Agile Software Development
A software development project typically has many unknowns, especially early in the development cycle. Because of this lack of predictability, agile software development uses an empirical, adaptive approach which allows for requirements to change and become refined over time.
There are purposely no hard-and-fast “rules" that define a cookbook approach to agile software development, and with the mixing and matching of techniques and practices, there could be an infinite number of methodologies that might be considered agile.
In fact, techniques and new approaches continue to evolve to solve challenges around scalability, for example.
What then, makes a particular approach or methodology agile? There are certain characteristics that apply to agile methodologies that embody the principles and values in the Agile Manifesto. Let's look at how those principles apply to agile software development.
One of the primary distinctions between an agile methodology and a traditional methodology such as the waterfall methodology is the iterative nature of agile project management and development.
Rather than planning all the detail for the entire project up front, the project is broken down into smaller product increments that are developed in short iterations, with details being refined over time.
Working iteratively allows the team to deliver working code frequently, continually gathering feedback from customers so that they are able to course correct, improve processes and more easily make requested changes.
It is through iterative development that an agile development team is able to provide changes to the requirements, even late in the development cycle.
Deliver High-Value Software Frequently
Several of the agile principles stress the importance of delivering high-value software. By working iteratively and continually refining the priorities of the requirements from the business, the team is able to deliver high-quality software frequently in accordance to the customer's needs.
In agile software development, there is the concept of developing code in “vertical slices" that provide value to the end user from beginning to end. Rather than creating a very complicated user interface with no back-end functionality, the team would first create a simple function that included the user interface, the business logic and any back-end database function.
This increment of code is intended to be fully functional, but purposely does not include extraneous bells and whistles upon early delivery.
The team focuses on simplicity, maximizing the work not done. Working software is the primary measure of progress. Rather than a fancy user interface that doesn't provide functionality, it's better to start with a simple UI that includes functionally operational software.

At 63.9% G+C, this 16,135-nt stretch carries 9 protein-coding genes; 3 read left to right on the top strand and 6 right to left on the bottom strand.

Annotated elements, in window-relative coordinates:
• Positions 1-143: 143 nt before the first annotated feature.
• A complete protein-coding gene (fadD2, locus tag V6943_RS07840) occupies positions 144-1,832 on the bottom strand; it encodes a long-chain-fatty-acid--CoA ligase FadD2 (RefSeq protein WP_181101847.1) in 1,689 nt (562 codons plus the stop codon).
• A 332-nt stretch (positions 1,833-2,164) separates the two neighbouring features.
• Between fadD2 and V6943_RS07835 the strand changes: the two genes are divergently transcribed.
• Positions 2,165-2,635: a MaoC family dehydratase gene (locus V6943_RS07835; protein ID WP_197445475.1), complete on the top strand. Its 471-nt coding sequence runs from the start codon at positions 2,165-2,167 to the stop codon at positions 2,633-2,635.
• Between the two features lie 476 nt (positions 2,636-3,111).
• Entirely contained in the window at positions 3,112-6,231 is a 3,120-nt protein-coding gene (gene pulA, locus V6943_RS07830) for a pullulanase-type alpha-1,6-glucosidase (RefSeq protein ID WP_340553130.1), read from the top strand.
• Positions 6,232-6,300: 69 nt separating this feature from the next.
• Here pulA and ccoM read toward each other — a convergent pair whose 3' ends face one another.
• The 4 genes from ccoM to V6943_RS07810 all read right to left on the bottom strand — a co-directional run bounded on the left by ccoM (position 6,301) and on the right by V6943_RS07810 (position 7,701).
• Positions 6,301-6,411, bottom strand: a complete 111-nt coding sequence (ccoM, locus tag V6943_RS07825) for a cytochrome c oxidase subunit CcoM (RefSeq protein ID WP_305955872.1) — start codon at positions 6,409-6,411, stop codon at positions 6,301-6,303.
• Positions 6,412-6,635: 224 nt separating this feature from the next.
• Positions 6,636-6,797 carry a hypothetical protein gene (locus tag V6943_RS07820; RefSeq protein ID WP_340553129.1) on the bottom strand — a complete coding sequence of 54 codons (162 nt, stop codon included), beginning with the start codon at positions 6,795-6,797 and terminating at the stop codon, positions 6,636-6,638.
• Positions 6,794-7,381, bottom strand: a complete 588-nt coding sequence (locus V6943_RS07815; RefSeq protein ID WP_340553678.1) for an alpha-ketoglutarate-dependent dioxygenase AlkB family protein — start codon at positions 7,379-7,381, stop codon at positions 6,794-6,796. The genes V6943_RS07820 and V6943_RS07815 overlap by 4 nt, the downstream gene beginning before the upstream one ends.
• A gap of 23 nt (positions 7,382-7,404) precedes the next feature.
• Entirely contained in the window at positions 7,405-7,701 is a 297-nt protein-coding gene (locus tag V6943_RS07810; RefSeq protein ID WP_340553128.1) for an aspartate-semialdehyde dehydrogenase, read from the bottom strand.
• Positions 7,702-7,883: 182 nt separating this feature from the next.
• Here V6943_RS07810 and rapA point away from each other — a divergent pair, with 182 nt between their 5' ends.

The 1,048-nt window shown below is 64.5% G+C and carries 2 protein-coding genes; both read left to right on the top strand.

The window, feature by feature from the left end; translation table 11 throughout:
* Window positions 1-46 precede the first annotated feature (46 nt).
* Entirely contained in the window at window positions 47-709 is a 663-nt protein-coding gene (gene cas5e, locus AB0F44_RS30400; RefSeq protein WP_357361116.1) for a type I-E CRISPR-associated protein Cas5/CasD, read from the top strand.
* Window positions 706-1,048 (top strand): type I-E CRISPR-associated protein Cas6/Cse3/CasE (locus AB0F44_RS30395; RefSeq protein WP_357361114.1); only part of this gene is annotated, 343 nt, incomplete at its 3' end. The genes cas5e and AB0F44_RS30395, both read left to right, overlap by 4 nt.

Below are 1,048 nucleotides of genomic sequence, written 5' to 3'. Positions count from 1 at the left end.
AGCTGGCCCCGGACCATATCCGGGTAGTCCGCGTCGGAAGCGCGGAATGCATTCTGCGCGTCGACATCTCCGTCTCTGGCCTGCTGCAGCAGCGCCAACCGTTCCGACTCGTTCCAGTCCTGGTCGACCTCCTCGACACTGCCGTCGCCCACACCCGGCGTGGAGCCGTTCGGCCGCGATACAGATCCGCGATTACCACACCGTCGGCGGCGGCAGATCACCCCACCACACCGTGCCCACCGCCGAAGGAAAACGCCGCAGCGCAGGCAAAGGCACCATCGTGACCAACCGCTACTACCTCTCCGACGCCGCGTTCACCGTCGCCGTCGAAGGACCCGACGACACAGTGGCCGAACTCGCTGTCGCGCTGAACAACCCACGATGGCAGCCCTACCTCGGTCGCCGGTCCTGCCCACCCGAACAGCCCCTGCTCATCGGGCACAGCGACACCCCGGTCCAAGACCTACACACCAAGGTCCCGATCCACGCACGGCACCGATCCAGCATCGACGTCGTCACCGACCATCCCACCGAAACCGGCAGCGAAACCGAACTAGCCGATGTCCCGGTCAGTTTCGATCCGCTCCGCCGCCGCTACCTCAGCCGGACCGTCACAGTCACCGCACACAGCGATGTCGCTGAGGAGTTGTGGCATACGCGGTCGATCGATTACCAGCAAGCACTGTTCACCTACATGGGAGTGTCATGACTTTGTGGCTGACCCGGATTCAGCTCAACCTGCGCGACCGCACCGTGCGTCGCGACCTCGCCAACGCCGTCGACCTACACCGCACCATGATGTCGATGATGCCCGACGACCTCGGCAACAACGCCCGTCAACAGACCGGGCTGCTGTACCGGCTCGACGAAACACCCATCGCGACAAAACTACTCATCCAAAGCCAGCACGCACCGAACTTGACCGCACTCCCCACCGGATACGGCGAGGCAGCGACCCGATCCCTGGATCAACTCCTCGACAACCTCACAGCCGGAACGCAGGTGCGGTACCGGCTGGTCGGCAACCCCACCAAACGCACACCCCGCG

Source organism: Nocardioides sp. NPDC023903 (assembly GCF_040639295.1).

Agile software development emphasizes the need for strong communication with cross-functional teams. Not only is communication improved within the development team with developers and testers working side by side, but also within the business community because of the constant feedback from stakeholders and business users.
Agile principles state that business people and developers interact daily. This principal is met when a business representative is included in a cross-functional team that meets daily.
Another principle stresses the importance of face-to-face communication on a development team. Though there may be debate in today's world on whether this still applies because we now have new tools available to facilitate distance communication, the principle is about the importance of strong and respectful communication.
Team members must trust one another, and some argue that if they are communicating via tools, they may lose vital communication that is only apparent through body language.
Agile software development principles are heavily focused on leadership style, which empowers and motivates teams by giving them the support and trust needed to get the job done. By providing this intrinsic motivation, individual contributors are empowered to design innovative solutions and give continuous attention to technical excellence and quality.
Rather than management pushing the team to meet unrealistic deadlines, agile software development teams are empowered to provide realistic dates of what they can accomplish and by when. Because scope is more flexible than in a traditional environment, the team is constantly delivering value, and the business requirements and priorities are continually being reassessed.
Working in a self-organized manner allows for the best architecture, design and requirements to emerge. The cross-functional team works together at a sustainable pace rather than in an environment where each functional team is responsible for a particular phase of the development cycle.
Finally, the agile software development team regularly reflects on how effective they are, tunes and adjusts accordingly. Because there is such variety in agile techniques and processes, and in opinions on the interpretation of the principles, there is often debate about whether a methodology, software team, organization or culture is “agile."
If, for example, a software team is geographically distributed, are they violating an agile principle, and thus deemed not agile? If the team understands the end objective of the principle, and reflects how they can achieve that principle, they are practicing agile.
So, the question asked above could be reframed: Is the geographically distributed team communicating efficiently and effectively? If not, the team needs to brainstorm as a group on how they can improve their communication, perhaps with increased budget for travel or by experimenting with new tools.
The goal in agile software development should not be for a team to attain a certain level of “agility," but rather to understand how to best please the customer and to continually improve.